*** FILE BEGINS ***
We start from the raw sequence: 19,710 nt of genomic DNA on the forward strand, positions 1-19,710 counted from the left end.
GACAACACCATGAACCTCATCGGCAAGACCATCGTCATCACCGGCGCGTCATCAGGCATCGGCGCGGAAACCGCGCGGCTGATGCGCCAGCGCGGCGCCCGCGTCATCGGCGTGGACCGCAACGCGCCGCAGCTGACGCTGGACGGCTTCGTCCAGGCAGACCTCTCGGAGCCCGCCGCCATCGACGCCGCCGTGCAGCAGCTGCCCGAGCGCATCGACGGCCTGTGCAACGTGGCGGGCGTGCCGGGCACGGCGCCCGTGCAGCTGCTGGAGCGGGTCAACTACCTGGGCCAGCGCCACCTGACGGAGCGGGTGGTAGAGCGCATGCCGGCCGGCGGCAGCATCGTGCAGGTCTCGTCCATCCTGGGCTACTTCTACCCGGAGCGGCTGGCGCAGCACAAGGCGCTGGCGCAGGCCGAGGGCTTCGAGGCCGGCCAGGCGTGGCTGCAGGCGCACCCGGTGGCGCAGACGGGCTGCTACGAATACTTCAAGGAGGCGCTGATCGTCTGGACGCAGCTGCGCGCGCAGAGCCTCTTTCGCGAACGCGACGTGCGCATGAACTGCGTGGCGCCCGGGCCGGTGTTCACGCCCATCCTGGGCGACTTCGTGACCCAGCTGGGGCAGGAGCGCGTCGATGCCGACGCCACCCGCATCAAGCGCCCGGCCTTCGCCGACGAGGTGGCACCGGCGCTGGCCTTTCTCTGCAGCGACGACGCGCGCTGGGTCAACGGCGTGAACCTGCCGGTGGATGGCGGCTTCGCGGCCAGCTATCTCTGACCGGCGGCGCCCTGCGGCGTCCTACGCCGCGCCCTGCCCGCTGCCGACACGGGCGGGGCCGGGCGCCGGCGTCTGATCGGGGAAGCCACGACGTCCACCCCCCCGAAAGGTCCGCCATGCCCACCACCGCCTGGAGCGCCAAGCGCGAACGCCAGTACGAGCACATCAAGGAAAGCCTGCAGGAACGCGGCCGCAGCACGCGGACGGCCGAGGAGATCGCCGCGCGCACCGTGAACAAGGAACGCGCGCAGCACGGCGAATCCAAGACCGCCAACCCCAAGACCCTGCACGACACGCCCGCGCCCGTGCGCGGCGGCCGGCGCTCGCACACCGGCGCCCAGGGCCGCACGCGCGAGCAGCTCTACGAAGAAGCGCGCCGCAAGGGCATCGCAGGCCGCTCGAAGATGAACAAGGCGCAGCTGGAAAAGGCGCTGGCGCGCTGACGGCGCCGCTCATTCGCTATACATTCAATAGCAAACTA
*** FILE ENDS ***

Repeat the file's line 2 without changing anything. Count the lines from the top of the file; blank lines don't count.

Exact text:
GACAACACCATGAACCTCATCGGCAAGACCATCGTCATCACCGGCGCGTCATCAGGCATCGGCGCGGAAACCGCGCGGCTGATGCGCCAGCGCGGCGCCCGCGTCATCGGCGTGGACCGCAACGCGCCGCAGCTGACGCTGGACGGCTTCGTCCAGGCAGACCTCTCGGAGCCCGCCGCCATCGACGCCGCCGTGCAGCAGCTGCCCGAGCGCATCGACGGCCTGTGCAACGTGGCGGGCGTGCCGGGCACGGCGCCCGTGCAGCTGCTGGAGCGGGTCAACTACCTGGGCCAGCGCCACCTGACGGAGCGGGTGGTAGAGCGCATGCCGGCCGGCGGCAGCATCGTGCAGGTCTCGTCCATCCTGGGCTACTTCTACCCGGAGCGGCTGGCGCAGCACAAGGCGCTGGCGCAGGCCGAGGGCTTCGAGGCCGGCCAGGCGTGGCTGCAGGCGCACCCGGTGGCGCAGACGGGCTGCTACGAATACTTCAAGGAGGCGCTGATCGTCTGGACGCAGCTGCGCGCGCAGAGCCTCTTTCGCGAACGCGACGTGCGCATGAACTGCGTGGCGCCCGGGCCGGTGTTCACGCCCATCCTGGGCGACTTCGTGACCCAGCTGGGGCAGGAGCGCGTCGATGCCGACGCCACCCGCATCAAGCGCCCGGCCTTCGCCGACGAGGTGGCACCGGCGCTGGCCTTTCTCTGCAGCGACGACGCGCGCTGGGTCAACGGCGTGAACCTGCCGGTGGATGGCGGCTTCGCGGCCAGCTATCTCTGACCGGCGGCGCCCTGCGGCGTCCTACGCCGCGCCCTGCCCGCTGCCGACACGGGCGGGGCCGGGCGCCGGCGTCTGATCGGGGAAGCCACGACGTCCACCCCCCCGAAAGGTCCGCCATGCCCACCACCGCCTGGAGCGCCAAGCGCGAACGCCAGTACGAGCACATCAAGGAAAGCCTGCAGGAACGCGGCCGCAGCACGCGGACGGCCGAGGAGATCGCCGCGCGCACCGTGAACAAGGAACGCGCGCAGCACGGCGAATCCAAGACCGCCAACCCCAAGACCCTGCACGACACGCCCGCGCCCGTGCGCGGCGGCCGGCGCTCGCACACCGGCGCCCAGGGCCGCACGCGCGAGCAGCTCTACGAAGAAGCGCGCCGCAAGGGCATCGCAGGCCGCTCGAAGATGAACAAGGCGCAGCTGGAAAAGGCGCTGGCGCGCTGACGGCGCCGCTCATTCGCTATACATTCAATAGCAAACTA